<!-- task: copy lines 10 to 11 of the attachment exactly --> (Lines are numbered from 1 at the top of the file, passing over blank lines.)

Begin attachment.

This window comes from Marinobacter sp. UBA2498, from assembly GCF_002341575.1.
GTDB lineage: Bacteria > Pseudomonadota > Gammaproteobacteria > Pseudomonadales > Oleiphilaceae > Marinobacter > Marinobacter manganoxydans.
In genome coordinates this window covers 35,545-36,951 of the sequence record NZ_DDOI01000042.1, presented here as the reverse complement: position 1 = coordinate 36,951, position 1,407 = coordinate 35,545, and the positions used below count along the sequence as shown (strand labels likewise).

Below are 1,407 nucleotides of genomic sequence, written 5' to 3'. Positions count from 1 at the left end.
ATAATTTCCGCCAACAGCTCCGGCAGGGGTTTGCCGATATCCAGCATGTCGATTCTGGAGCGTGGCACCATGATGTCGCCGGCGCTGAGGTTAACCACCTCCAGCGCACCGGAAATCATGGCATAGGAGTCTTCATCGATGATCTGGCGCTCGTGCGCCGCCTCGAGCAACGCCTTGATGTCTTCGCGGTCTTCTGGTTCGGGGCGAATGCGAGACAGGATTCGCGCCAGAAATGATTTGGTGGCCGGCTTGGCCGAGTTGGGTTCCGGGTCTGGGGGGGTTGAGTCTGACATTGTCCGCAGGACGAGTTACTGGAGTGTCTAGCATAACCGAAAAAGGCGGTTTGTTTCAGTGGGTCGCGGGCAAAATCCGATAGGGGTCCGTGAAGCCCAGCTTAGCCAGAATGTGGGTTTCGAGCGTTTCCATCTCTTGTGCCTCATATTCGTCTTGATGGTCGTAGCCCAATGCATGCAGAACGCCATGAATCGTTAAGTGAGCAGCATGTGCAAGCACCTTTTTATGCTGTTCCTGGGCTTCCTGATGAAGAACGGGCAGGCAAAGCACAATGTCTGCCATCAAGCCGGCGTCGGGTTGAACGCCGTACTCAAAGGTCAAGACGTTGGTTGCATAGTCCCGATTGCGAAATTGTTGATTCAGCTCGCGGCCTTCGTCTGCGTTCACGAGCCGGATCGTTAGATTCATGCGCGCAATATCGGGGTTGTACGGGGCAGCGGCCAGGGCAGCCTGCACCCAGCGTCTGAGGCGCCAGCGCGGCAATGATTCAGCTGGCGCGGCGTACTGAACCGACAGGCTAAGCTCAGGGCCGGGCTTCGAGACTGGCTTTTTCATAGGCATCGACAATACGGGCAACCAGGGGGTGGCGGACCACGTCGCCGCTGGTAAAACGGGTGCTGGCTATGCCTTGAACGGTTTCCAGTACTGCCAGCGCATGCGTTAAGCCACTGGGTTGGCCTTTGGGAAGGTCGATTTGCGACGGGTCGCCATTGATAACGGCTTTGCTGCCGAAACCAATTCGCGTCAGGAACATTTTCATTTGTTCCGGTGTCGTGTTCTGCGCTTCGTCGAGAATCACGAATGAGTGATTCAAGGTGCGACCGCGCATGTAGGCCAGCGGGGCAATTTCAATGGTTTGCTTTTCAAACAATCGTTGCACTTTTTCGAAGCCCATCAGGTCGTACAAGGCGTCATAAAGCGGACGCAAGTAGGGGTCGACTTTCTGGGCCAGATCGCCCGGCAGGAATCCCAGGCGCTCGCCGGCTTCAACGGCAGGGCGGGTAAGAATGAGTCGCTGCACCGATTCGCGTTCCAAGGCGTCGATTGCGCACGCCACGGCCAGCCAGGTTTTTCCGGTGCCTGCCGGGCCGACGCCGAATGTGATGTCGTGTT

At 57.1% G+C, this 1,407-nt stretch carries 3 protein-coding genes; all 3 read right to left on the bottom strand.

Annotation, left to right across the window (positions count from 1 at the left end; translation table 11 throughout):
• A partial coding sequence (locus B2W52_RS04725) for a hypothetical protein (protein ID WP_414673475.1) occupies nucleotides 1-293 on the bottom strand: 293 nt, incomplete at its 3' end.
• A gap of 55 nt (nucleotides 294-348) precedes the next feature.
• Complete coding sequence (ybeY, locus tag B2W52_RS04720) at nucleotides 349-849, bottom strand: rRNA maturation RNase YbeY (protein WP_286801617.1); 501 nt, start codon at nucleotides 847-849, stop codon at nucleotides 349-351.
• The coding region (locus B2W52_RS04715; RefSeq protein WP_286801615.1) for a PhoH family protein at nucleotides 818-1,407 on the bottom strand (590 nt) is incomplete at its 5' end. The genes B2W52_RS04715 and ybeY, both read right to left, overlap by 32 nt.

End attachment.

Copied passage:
• Complete coding sequence (ybeY, locus tag B2W52_RS04720) at nucleotides 349-849, bottom strand: rRNA maturation RNase YbeY (protein WP_286801617.1); 501 nt, start codon at nucleotides 847-849, stop codon at nucleotides 349-351.
• The coding region (locus B2W52_RS04715; RefSeq protein WP_286801615.1) for a PhoH family protein at nucleotides 818-1,407 on the bottom strand (590 nt) is incomplete at its 5' end. The genes B2W52_RS04715 and ybeY, both read right to left, overlap by 32 nt.